proportions. Such rallies end up being unbelievably violent and
meaningless. It is actually scary.
I insist to call this AFRIPHOBIC violence, not Xenophobia. Xenophobia is
fear of those that are actual âstrangersâ. Afrikans cannot be strangers or
âforeignersâ in Afrika. What we see here is an extreme form of an element
we can trace in all Black societies across the world; variations of
self-hatred expressed as rage against our own. This is the same
Black-on-Black violence we can see in many places across the Afrikan world.
White Supremacy has disempowered the Afrikan being to such levels that it
only reacts with violence. And instead of directing this violence towards
those who actually represent an enemy (in South Afrika it would âmake
senseâ if such rage was expressed against whites who own most of the land,
the economy and the production), it is meted out against representations of
âThe Black Otherâ. It is a twisted and dark psychology that expresses
itself in many sick ways. In this instance, it ties in with the generations
of pain, silence, denial, oppression, looting and dehumanization that Black
SAâs have accumulated and never resolved. I repeat, this is NOT an excuse
or an explanation that justifies what is going on. It just gives a
rational. Without us resolving these issues, we will continue to have
outbreaks of this â and even worse â scenarios.
I believe - in addition to everything mentioned above - there are outside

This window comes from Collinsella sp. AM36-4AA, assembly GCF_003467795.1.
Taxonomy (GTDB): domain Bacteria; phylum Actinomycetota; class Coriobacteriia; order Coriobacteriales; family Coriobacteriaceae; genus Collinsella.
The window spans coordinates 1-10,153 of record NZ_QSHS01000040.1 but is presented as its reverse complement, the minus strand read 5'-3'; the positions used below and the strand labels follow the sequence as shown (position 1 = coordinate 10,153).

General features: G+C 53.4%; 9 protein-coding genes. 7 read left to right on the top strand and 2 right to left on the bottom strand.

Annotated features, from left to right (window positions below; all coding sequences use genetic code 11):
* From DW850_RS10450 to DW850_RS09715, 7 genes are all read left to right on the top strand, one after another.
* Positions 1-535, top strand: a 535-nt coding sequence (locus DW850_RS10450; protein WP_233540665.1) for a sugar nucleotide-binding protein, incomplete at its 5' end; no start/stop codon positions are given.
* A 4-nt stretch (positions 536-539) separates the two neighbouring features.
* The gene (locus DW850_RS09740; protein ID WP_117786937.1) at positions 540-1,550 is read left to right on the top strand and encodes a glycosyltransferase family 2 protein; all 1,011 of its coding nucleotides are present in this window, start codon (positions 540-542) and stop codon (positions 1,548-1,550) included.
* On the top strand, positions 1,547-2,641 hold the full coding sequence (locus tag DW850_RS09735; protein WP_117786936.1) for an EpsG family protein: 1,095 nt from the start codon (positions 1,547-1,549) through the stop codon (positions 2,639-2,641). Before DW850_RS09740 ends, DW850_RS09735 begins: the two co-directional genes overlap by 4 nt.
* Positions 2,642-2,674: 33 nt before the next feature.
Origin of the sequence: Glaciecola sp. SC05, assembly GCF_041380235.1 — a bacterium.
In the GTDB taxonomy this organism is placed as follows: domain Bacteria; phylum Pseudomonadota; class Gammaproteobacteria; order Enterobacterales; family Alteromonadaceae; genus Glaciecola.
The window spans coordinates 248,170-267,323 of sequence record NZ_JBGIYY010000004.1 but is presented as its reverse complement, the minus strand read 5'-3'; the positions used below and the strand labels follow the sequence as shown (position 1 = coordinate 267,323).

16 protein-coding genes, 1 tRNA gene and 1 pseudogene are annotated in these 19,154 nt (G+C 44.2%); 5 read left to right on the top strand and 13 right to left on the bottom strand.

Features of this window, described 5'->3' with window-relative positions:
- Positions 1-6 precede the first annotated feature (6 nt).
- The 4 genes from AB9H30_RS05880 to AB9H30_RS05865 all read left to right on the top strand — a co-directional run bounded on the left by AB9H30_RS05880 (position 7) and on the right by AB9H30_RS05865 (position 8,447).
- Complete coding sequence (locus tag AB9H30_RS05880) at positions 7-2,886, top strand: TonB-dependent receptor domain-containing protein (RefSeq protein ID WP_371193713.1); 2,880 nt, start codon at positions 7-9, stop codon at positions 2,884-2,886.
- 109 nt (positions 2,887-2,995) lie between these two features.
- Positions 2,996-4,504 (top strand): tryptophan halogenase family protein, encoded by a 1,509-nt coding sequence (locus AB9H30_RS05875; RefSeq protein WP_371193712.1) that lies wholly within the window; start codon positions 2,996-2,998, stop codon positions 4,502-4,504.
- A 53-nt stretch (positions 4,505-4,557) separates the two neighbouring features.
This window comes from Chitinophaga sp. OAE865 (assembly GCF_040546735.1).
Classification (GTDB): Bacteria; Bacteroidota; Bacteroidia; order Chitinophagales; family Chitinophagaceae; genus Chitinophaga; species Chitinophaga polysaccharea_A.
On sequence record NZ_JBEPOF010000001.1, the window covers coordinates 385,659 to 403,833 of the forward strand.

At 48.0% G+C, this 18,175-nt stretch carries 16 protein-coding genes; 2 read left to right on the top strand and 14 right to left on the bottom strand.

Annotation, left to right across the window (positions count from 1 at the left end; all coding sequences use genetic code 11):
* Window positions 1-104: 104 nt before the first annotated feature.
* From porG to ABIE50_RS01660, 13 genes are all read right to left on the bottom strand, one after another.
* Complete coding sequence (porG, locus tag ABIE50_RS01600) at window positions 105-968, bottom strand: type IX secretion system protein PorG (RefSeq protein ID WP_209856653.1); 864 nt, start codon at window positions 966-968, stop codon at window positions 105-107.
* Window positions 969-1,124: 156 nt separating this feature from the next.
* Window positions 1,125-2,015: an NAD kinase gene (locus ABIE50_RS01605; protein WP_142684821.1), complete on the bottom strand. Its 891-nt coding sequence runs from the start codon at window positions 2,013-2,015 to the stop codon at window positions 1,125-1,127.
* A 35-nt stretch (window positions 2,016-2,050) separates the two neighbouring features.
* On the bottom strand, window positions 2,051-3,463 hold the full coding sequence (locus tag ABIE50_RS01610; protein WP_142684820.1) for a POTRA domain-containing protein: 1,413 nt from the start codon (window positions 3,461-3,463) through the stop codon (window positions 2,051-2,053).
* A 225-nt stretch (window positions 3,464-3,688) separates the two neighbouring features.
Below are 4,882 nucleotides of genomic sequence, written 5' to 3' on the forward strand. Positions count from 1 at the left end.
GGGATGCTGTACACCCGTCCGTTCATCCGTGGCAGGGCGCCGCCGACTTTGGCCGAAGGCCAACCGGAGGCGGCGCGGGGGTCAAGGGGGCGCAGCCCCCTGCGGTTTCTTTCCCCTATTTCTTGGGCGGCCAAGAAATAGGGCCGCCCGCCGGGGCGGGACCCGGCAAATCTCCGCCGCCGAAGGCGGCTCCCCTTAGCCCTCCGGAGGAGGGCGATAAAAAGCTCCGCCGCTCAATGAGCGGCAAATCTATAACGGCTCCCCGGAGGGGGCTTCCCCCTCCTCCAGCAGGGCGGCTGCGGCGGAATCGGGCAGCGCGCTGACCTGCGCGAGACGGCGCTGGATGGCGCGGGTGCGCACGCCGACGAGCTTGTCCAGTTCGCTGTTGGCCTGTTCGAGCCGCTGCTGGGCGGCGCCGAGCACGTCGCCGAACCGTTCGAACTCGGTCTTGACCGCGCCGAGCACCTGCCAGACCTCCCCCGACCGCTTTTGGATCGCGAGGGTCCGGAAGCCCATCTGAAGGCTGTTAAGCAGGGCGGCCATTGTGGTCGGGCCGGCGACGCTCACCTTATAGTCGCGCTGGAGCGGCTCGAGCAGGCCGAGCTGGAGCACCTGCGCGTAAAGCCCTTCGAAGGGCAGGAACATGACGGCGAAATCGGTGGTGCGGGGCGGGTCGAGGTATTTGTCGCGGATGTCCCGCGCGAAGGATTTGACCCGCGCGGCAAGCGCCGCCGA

instigations, white interests working in the shadows and corruption with
state organs involved in this, too. The only relief is that this is NOT the
mentality of the majority of S.Afrikans. Most S.A's are against such
violence (although I charge that not enough SAâs are voicing their disgust
strongly enough). The devastating part is that not enough is being done to
prevent and stop such violent outbreaks, from the side of state organs and
government. This paralyzes society. And the institutions that could help to
stop this seem part bewildered, part ignorant and part wanting this to
happen. It is devastating.
There are human rights groups and community organizations involved in
creating dialogue, calm the tensions and trying to resolve conflicts. But,
issues of this nature need a STRONG involvement from state organs; a clear
and resolute intervention to put a complete stop to this ridiculous
violence. Secondly, poverty MUST be addressed. At the root of all this are
issues of grave inequality and inhuman living conditions. Thirdly, once
this is addressed, dialogues and entrepreneurial exchange/collaboration
must be infused into every community. Not just talks, but practical
experiences of co-existence. Our company have several modules that we have
infused in a number of communities on such issues. But, we are helpless
when insane flames of violence are towering above us.
I hope this gives a bit of a picture of what is happening to those who are
outside the country.
The struggle continues!
*Baba Buntu is a Pan-Afrikan activist-scholar and community-teacher hailing
from Anguilla. Went to Azania/SA first in 1993 and repatriated permanently
in 2000 - now living and operating the company eBukhosini Solutions in
Our web: www.ebukhosinisolutions.co.za
Our Facebook: www.facebook.com/ebukhosinisolutions/
My YouTube: www.youtube.com/user/bababuntu
My Skype: baba.buntu